If you answered yes to that last question then you are a heterosexual cisgender person (If you are cisgender, then your identity matches your sex). Current workplace discrimination laws do not protect people based on their sexual orientation or their gender identity.
Now you might say, "So what? None of that is relevant to your work environment, go to work and do your job and worry about all of that on your own time."
But consider the Transgender person who has to use the unfinished restroom one floor down, because of their gender identity. Or the person who has to leave their workplace completely, so that they may use the restroom.
And if you don't think that's a big deal, then please feel welcome to leave your place of employment every time you have to use the facilities.
According to workplacefairness.org there are five ways you can be discriminated against for your gender identity and I'd like to discuss each of these.
"Many pre-operative transsexuals (transgender people) are fired the moment their employers find out about their plan to undergo sex reassignment surgery."
This causes a lot of problems. Sure, if you're a well to do youth at your first time, part time job, this may not be a big concern. But for a lot of Transgender people, they put their personal lives aside to 'get ahead' and they aren't losing jobs, but careers. And this is a problem. This discrimination is the discrimination that costs people their livelihoods. According to surgeryencyclopedia.com sex reassignment surgery (SRS) can cost any where from $7,000 - $50,000 dollars, depending on your gender. This excludes the cost of hormone replacement therapy and regular therapy, both of which you are required to pursue by law before getting SRS. (Don't forget to consider the lack of coverage Transgender people face in their healthcare plans, if they can afford healthcare at all.)
What if this is a dichotomy, what if Transgender people only have two choices, lose their job, or suppress their gender identity? Science suggests that suppression of one's gender identity can often lead to suicidal thoughts, and in the mindset of living in capitalist America, losing your job can cause serious depression as well. According to msnbc.com 41% of transgender people in the U.S. have attempted to commit suicide (which is 25% higher than the rate of the 'general population' as msnbc.com puts it) while 19% have reported being refused medical care because of their gender nonconforming status.
"Transgender people who attempt to wear clothing appropriate to their gender identity are disciplined, reassigned or terminated, based on a failure to conform to a company dress code policy that makes no effort to accommodate transgender individuals." I don't have a lot to say on this one, but I'll say to anyone who says, "They're just clothes! It's not a big deal." to a transgender person, consider saying that to the employer/manager/boss person. Because if the outfit doesn't hinder the ability of the person to do their job, then it shouldn't be a problem, for the employer, whereas suppression of one's identity is a problem for the employee. This is true if the person is Transgender, a crossdresser, genderqueer or just gender non-conforming. Clothes are clothes, but that's a different piece for a different time.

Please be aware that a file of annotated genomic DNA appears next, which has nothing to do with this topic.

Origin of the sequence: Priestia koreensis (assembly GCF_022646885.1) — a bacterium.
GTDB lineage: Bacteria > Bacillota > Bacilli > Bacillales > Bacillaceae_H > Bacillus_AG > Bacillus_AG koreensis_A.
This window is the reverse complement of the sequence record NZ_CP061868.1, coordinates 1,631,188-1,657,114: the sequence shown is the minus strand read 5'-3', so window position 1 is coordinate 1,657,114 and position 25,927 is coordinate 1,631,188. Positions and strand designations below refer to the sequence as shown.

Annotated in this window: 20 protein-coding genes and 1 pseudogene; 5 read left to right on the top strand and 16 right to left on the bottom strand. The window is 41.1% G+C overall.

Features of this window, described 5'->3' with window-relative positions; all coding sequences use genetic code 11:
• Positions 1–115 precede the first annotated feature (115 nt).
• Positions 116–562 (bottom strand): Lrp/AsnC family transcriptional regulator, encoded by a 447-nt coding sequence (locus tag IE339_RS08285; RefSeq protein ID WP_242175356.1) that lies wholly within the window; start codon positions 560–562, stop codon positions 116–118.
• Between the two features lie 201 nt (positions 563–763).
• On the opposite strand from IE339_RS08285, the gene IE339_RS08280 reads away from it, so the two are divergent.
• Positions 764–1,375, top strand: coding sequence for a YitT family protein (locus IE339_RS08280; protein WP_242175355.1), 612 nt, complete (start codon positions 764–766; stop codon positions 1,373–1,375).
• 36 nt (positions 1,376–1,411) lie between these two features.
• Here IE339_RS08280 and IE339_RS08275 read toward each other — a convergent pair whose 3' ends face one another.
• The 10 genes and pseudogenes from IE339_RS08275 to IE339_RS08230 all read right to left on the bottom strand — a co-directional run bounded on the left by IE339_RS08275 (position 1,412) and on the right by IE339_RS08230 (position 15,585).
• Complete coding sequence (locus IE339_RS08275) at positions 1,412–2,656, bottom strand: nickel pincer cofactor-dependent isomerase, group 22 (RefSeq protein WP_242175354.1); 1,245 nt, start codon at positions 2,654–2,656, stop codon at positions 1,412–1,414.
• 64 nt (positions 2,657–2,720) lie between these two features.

"Transgendered people have been refused access to workplace restroom facilities and harassed by coworkers and supervisors on the basis of their gender identity."
Workplacefairness.org gave me a two-fer on this one. One of which I've already discussed (restroom discrimination).
Harassment. Hostileworkenvironmentguide.com defines harassment as, "..an act committed by a person that makes another feel uncomfortable, offended, intimidated or oppressed."
People are harassed in the workplace for their gender identity and sexual orientation. They are held from promotions, they are taunted, being called things like, 'f*ggot' and 'queer', they are being refused access to restrooms, being told to dress against their gender identity and even being fired.
This is not equality.
And this brings me to the final point of the five mentioned on workplacefairness.org:
Many transgendered and gender-variant people are denied equal treatment in public accommodations, which can affect their ability to successfully function in the workplace. For example, transgendered people have been asked to leave restaurants, hotels, stores, medical facilities, and educational institutions. This discrimination may make it difficult, if not impossible, to successfully perform one's job.